Improving European Economic Backdrop Supportive of European Banking Sector
Stephen Hall
Stephen Hall
Investment Analyst

We are positive on the outlook for the European banking sector for the second half of this year and beyond. Our bullish view centres on an improving macro-economic backdrop in the Eurozone. The European Central Bank (ECB) has had a major economic stimulus programme in place for some time, through what is known as Quantitative Easing. This has meant buying €60bn of bonds on a monthly basis. We currently anticipate a tapering of this buying programme before the end of 2017, as the Eurozone economy continues to strengthen.

In June 2017, the ECB revised its economic growth projections higher for the Eurozone out to 2019. When this period of monetary policy tightening in Europe eventually arrives it should lift European bond yields, which in turn should support an expansion of European banks’ Net Interest Margins (NIM) as yields on assets and loans should rise at a quicker pace than rates paid on cost of funding, mainly deposits.

The European banking sector has had to contend with significant regulatory cost increases over the past decade, and increased regulatory requirements. Tight cost controls are at the centre of most European banks strategic targets in an effort to improve Return on Tangible Equity (RoTE) calculations which have been under pressure within a lower for longer yield environment. Most banks are actively engaged in updating legacy IT platforms to improve operational efficiencies and lower their Cost/Income ratios over the medium term, which requires an upfront investment with the benefits to accrue over time. The new normal target range for Return on Tangible Equity (ROTE) for European banks is between 10% to 12%, which is lower than returns achieved prior to the financial crisis. Many European banks have restructured their operations in recent years, and are looking for this process to bear fruit in the near future. The European banking sector should also be a key beneficiary of reduced political risk in, and capital inflows into Europe. We also think sentiment toward European banks should improve if future inflation expectations rise, yields increase and economic forecasts for the Eurozone are revised higher.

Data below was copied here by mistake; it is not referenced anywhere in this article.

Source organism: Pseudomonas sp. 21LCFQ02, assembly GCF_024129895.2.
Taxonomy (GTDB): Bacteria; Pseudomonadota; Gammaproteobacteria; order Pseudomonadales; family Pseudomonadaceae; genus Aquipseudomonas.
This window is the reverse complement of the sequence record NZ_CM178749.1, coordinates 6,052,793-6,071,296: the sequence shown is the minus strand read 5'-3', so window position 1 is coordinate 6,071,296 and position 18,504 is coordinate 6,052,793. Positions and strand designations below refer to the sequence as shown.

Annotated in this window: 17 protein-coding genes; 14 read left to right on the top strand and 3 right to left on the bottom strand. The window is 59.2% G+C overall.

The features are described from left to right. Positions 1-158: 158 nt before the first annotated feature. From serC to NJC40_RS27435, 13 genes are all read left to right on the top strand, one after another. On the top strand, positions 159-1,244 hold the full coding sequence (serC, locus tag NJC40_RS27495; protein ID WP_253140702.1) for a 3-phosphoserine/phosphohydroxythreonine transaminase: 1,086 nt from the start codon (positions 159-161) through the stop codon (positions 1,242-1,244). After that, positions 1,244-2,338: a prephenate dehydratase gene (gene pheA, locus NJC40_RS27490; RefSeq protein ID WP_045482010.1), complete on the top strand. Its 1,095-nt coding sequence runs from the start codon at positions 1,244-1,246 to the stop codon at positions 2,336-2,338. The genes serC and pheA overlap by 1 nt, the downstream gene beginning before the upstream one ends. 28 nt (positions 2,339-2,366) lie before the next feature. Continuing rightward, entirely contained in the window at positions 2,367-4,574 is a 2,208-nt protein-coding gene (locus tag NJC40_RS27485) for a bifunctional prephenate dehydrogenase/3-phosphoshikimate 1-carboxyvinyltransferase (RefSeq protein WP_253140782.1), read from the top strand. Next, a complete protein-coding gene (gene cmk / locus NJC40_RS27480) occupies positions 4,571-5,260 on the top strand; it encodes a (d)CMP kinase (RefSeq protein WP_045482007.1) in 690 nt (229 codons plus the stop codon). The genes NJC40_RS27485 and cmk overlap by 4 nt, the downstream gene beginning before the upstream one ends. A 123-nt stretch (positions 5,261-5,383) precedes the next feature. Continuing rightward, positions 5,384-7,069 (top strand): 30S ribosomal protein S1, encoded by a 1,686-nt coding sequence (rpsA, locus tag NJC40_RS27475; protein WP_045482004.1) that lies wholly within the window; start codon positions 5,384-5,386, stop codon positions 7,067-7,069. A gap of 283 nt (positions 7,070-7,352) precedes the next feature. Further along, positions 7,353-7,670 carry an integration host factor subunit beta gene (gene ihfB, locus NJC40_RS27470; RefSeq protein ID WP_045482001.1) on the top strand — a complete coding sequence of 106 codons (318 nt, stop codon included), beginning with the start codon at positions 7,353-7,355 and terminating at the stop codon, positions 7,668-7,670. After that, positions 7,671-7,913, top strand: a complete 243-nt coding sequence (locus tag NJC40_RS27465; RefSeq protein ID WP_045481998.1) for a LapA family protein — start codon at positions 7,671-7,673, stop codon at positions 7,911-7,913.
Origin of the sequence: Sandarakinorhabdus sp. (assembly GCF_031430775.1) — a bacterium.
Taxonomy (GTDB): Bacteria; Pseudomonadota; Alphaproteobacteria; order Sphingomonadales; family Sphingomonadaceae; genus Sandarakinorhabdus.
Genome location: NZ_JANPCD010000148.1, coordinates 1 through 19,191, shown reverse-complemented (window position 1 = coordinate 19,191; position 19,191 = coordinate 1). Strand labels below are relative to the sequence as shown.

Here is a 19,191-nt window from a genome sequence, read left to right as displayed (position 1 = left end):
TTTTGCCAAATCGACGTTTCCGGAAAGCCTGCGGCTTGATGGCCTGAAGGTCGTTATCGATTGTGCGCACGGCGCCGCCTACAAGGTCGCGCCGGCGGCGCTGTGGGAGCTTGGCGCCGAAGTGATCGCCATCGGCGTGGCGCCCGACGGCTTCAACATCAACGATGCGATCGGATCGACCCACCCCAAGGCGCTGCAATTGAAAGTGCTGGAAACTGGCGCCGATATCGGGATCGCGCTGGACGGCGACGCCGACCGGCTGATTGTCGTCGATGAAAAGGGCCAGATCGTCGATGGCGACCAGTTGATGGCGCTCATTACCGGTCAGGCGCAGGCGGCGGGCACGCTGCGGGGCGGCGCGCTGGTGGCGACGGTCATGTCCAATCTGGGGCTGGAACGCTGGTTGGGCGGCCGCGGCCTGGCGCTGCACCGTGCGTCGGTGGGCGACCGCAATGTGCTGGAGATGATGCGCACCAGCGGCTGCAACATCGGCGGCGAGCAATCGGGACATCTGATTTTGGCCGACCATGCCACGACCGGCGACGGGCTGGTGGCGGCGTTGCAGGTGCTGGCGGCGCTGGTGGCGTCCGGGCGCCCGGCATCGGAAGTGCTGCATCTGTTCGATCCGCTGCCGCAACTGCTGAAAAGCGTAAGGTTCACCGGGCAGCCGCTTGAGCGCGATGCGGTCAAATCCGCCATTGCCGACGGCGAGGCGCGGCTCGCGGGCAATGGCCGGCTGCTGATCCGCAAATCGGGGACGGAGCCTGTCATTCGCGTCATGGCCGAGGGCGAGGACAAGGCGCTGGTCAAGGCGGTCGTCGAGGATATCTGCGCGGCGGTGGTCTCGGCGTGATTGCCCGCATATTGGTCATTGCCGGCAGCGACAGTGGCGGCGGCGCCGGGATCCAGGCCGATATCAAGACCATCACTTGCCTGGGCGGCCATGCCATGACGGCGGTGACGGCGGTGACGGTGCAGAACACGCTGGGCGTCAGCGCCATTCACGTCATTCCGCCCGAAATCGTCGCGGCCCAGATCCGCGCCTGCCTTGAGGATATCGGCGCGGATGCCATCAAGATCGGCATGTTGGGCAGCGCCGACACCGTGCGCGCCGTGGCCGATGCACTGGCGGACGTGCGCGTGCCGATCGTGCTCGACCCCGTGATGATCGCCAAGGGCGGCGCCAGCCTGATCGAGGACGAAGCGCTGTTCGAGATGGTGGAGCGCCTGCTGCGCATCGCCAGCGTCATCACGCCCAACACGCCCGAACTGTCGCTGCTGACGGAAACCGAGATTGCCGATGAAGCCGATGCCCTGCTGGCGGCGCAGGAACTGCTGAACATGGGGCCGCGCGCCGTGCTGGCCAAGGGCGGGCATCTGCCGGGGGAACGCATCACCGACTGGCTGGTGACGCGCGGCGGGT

The Cantor Fitzgerald Ireland Euro Financials Kick Out Bond is a 5-year investment with the potential to redeem every 6 months after year 1, with a fixed bonus payment. Potential payments are linked to the performance of 4 leading European financial stocks: BNP Paribas SA, Societe Generale SA, ING Groep NV and Banco Santander SA. Each of these banks is currently A-rated by major credit rating agencies.

The Euro Stoxx 600 European Banking Index also offers an attractive dividend yield of 4.76% for 2018. The average dividend pay-out ratio for the 30 largest banks in Europe in 2018 will be in the region of 52% according to Bloomberg, making financial stocks an attractive income investment. In recent quarters European banks have stepped up dividend payments which are a sign that domestic regulators’ confidence in each bank’s balance sheet is strengthening. The broader European banking sector currently trades at 0.91x FY17e Price/ Book and 12.2x Price/ Earnings. Capital management is a top priority for all banks and capital positions have strengthened materially in recent years with a sector average of roughly 13%. There is a broad regulatory focus from the ECB on banks reducing outstanding levels of Non-Performing-Exposures (NPEs). If the outstanding balances of NPEs reduce, the market should assign a higher valuation metric to the banking sector in the future.

To speak with a Portfolio Manager or Account Executive, phone the Cantor Fitzgerald dealing desk on 01 633 3633.

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